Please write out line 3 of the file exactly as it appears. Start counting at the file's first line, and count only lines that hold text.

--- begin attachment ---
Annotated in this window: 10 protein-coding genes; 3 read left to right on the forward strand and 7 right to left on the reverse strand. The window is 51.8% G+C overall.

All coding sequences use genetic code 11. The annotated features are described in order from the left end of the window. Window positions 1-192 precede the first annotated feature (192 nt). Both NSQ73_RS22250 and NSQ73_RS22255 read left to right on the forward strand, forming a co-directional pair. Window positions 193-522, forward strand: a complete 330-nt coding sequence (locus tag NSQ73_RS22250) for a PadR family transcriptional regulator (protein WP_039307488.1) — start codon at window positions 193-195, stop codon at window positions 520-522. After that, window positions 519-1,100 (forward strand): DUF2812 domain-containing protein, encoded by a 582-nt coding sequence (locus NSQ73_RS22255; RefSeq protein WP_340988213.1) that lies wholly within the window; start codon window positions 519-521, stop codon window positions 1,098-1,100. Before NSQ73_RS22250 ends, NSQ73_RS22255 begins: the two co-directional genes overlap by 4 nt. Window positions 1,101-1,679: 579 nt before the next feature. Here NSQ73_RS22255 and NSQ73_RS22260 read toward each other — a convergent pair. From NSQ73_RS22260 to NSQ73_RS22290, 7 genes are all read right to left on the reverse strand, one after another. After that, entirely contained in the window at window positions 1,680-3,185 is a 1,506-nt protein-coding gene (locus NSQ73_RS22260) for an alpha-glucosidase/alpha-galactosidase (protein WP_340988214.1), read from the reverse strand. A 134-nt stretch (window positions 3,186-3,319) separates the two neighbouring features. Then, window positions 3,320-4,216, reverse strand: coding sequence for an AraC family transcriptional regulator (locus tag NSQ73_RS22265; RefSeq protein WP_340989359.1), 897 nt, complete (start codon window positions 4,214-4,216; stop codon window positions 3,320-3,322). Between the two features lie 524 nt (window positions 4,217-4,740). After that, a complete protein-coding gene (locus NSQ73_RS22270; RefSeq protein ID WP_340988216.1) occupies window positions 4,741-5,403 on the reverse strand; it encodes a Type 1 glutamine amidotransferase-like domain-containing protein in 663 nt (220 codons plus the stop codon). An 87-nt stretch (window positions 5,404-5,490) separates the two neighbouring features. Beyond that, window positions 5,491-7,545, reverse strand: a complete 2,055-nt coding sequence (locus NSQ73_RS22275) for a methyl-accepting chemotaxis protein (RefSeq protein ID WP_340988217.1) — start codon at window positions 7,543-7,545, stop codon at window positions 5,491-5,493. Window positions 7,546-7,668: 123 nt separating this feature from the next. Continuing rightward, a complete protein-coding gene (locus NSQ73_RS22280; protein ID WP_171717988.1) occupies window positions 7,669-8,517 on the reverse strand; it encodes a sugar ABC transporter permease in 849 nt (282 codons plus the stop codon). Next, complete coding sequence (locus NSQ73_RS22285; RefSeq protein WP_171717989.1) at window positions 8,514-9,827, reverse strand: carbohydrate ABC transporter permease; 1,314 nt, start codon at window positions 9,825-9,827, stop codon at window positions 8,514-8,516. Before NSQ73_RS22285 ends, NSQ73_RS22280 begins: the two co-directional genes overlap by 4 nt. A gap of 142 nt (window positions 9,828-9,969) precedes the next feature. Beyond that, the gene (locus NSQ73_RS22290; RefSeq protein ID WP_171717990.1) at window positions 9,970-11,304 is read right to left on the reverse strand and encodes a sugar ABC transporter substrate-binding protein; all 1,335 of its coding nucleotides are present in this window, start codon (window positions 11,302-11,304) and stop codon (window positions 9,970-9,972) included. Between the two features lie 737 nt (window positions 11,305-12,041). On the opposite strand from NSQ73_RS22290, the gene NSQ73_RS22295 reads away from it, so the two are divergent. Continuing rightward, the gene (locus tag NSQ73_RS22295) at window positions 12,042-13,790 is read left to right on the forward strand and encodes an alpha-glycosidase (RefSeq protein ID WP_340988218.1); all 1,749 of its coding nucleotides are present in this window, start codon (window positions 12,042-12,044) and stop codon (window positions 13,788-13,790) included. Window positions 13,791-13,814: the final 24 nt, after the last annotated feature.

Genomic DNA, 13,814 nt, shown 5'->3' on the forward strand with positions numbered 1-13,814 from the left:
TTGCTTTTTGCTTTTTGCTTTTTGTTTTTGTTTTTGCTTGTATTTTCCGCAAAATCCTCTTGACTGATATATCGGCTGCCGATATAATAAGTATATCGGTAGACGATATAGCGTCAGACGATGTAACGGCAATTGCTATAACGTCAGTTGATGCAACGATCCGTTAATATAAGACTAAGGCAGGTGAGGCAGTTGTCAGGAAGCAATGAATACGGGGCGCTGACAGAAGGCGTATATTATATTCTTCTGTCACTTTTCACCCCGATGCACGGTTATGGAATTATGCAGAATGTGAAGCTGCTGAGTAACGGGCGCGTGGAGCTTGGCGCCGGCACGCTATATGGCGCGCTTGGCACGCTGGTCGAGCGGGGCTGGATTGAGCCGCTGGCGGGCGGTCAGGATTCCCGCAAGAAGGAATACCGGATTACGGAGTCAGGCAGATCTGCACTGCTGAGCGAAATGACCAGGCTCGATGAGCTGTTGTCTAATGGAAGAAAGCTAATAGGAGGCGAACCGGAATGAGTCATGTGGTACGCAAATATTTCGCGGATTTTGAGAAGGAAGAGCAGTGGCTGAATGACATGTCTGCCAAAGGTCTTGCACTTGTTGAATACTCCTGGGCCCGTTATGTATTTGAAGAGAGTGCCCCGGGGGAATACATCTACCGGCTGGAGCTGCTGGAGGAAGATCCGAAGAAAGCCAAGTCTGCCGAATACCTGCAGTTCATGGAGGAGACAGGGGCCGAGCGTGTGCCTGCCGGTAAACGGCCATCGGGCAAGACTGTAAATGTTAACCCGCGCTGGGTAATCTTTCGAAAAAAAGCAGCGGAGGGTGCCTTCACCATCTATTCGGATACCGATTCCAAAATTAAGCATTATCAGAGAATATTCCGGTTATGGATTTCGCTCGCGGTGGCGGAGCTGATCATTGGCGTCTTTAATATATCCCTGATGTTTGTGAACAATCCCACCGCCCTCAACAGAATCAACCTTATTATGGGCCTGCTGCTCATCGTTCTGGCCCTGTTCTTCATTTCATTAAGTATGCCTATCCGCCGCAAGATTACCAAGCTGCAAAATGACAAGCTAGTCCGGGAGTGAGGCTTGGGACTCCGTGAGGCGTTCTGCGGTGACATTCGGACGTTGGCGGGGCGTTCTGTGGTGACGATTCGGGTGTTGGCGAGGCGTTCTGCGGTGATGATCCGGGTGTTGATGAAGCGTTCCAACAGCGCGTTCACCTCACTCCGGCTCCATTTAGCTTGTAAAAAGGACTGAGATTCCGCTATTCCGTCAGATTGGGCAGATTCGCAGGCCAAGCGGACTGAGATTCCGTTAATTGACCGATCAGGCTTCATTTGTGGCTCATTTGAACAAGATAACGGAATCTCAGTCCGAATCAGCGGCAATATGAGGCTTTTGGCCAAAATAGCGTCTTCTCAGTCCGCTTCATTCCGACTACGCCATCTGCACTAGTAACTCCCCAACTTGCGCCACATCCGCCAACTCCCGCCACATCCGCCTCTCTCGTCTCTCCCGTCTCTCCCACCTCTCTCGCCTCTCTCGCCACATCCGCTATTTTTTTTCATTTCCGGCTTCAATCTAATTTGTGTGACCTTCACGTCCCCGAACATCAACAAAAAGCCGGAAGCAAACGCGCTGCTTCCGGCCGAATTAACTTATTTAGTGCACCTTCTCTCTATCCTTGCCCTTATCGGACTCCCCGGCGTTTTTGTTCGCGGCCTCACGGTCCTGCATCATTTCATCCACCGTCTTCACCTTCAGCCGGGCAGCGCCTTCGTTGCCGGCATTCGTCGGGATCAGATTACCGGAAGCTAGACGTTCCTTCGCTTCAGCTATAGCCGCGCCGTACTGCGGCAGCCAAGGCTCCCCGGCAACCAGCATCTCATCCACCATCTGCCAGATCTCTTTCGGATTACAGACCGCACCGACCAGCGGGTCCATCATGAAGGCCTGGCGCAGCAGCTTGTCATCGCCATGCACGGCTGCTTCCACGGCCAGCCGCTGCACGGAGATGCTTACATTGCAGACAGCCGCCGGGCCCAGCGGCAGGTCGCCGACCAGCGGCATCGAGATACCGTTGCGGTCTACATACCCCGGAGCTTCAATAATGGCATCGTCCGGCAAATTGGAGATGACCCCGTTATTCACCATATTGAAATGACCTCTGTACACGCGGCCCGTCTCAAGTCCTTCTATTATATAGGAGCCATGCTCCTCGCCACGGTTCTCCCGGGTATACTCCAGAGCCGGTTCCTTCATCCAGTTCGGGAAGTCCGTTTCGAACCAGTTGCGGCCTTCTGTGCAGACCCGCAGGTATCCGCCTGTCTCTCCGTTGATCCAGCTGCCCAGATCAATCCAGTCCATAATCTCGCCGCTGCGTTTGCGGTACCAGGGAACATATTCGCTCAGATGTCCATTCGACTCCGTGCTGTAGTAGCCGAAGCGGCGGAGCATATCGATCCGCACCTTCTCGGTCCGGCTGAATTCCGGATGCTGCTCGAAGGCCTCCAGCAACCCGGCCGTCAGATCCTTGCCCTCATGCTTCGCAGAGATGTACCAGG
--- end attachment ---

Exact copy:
Genomic DNA, 13,814 nt, shown 5'->3' on the forward strand with positions numbered 1-13,814 from the left: